TOKYO (Reuters) - Japan's next prime minister, Taro Aso, is beset by problems from the sagging economy to food safety scares, but creased trousers need never be among them.
Domestic media hungry for tidbits of information about the dapper new leader of Japan's main ruling party have zoomed in on his unusual suit trousers, which are made with tiny lead weights sewn into their hems to help them hang properly.
"It's something that's often done with ladies' clothes, to put little weights in the hem, but it's highly unusual for gentlemen's outfits," Aso's tailor Seiichiro Moriwaki said in a telephone interview.
The 76-year-old Tokyo tailor has been making suits for Aso since he was a student at the exclusive Gakushuin University more than 40 years ago.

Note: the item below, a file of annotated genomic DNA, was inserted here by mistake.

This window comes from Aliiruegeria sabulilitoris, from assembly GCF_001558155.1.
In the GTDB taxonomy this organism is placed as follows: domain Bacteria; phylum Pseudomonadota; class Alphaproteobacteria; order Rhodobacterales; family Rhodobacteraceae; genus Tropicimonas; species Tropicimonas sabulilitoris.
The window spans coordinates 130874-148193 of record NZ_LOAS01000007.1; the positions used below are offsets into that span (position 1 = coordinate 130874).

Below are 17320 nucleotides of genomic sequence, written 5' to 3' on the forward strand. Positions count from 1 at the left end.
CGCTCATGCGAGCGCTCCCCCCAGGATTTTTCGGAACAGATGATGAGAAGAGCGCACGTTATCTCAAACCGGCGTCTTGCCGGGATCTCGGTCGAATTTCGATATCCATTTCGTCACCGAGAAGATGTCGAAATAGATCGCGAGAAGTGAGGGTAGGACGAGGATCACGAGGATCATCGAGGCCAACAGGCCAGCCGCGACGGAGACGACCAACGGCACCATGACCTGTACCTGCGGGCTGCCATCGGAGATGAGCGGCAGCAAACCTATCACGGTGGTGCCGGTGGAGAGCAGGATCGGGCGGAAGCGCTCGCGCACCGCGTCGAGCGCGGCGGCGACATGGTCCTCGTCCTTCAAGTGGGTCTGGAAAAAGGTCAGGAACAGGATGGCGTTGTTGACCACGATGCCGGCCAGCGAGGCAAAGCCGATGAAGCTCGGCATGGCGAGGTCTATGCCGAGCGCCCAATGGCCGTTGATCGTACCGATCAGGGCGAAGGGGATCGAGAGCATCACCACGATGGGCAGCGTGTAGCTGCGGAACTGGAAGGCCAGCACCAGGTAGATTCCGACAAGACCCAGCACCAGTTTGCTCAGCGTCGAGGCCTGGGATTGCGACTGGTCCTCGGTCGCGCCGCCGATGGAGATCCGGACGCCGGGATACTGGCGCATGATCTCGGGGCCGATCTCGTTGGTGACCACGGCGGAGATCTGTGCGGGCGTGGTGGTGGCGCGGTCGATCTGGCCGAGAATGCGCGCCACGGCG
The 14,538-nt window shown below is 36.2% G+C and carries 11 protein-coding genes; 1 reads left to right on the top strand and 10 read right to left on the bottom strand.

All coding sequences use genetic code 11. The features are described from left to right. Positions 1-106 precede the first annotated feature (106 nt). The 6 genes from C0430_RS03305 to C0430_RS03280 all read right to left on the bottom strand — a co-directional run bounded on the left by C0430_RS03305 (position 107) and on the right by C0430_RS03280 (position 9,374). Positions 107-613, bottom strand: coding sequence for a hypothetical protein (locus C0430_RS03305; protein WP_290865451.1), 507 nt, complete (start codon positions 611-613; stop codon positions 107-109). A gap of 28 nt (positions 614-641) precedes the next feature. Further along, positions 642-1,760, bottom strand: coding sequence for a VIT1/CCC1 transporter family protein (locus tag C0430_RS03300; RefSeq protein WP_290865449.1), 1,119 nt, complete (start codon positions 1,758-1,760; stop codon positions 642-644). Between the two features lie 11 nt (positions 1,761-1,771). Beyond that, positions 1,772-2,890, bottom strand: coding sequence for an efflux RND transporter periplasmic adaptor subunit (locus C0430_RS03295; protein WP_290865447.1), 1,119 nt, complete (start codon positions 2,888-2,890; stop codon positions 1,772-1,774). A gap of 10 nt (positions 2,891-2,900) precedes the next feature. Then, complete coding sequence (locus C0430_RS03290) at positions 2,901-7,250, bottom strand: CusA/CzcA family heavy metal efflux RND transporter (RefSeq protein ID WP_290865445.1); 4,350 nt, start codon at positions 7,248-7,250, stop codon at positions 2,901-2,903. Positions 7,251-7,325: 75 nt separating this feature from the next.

The idea for the weights came up in a discussion between the two, who call one another Taro and Seiichi, but it never caught on with other customers, Moriwaki said. "We do it just for him."
It's a trick also used by French design house, Chanel, who traditionally put a narrow chain in the hem of women's jackets.
Aso, 68, was born into a wealthy family of politicians and industrialists and Japanese TV channels have been focusing on his luxurious lifestyle, with huge family lands on the southernmost main island of Kyushu and a large home in an exclusive part of Tokyo.
"He likes English-style suits, because he studied in London," Moriwaki said. That means a slim silhouette, with volume in the chest area tapering down to narrow trousers.
English tailoring has a long history in Japan, where one of the words for suit, "sebiro," some say derives from Savile Row, a street in London known for its bespoke suitmakers.
Editing by Sophie Hardach